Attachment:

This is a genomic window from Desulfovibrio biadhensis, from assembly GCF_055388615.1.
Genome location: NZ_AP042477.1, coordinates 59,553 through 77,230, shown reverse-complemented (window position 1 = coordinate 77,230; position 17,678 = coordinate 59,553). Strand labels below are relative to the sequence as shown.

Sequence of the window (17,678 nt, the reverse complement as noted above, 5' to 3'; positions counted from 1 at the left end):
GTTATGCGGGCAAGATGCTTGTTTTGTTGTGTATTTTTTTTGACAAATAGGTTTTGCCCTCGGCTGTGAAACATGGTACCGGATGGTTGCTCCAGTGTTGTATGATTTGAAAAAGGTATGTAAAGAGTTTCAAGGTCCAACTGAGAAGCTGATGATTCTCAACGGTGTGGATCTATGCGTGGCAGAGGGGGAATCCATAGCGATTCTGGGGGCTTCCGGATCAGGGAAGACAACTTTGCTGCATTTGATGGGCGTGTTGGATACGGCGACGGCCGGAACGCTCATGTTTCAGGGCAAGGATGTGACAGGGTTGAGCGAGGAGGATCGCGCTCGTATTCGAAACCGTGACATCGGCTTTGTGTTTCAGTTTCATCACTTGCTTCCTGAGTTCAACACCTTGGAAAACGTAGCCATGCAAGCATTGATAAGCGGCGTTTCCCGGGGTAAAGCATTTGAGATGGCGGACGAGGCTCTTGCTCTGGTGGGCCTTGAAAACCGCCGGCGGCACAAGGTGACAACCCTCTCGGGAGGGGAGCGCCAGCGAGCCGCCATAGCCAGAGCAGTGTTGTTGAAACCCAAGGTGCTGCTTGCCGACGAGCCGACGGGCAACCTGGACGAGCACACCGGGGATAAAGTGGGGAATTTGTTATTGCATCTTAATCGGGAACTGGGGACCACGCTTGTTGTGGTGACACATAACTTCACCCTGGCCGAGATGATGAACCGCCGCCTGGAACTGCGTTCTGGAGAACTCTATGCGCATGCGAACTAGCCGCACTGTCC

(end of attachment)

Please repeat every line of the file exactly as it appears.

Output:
This is a genomic window from Desulfovibrio biadhensis, from assembly GCF_055388615.1.
Genome location: NZ_AP042477.1, coordinates 59,553 through 77,230, shown reverse-complemented (window position 1 = coordinate 77,230; position 17,678 = coordinate 59,553). Strand labels below are relative to the sequence as shown.

Sequence of the window (17,678 nt, the reverse complement as noted above, 5' to 3'; positions counted from 1 at the left end):
GTTATGCGGGCAAGATGCTTGTTTTGTTGTGTATTTTTTTTGACAAATAGGTTTTGCCCTCGGCTGTGAAACATGGTACCGGATGGTTGCTCCAGTGTTGTATGATTTGAAAAAGGTATGTAAAGAGTTTCAAGGTCCAACTGAGAAGCTGATGATTCTCAACGGTGTGGATCTATGCGTGGCAGAGGGGGAATCCATAGCGATTCTGGGGGCTTCCGGATCAGGGAAGACAACTTTGCTGCATTTGATGGGCGTGTTGGATACGGCGACGGCCGGAACGCTCATGTTTCAGGGCAAGGATGTGACAGGGTTGAGCGAGGAGGATCGCGCTCGTATTCGAAACCGTGACATCGGCTTTGTGTTTCAGTTTCATCACTTGCTTCCTGAGTTCAACACCTTGGAAAACGTAGCCATGCAAGCATTGATAAGCGGCGTTTCCCGGGGTAAAGCATTTGAGATGGCGGACGAGGCTCTTGCTCTGGTGGGCCTTGAAAACCGCCGGCGGCACAAGGTGACAACCCTCTCGGGAGGGGAGCGCCAGCGAGCCGCCATAGCCAGAGCAGTGTTGTTGAAACCCAAGGTGCTGCTTGCCGACGAGCCGACGGGCAACCTGGACGAGCACACCGGGGATAAAGTGGGGAATTTGTTATTGCATCTTAATCGGGAACTGGGGACCACGCTTGTTGTGGTGACACATAACTTCACCCTGGCCGAGATGATGAACCGCCGCCTGGAACTGCGTTCTGGAGAACTCTATGCGCATGCGAACTAGCCGCACTGTCC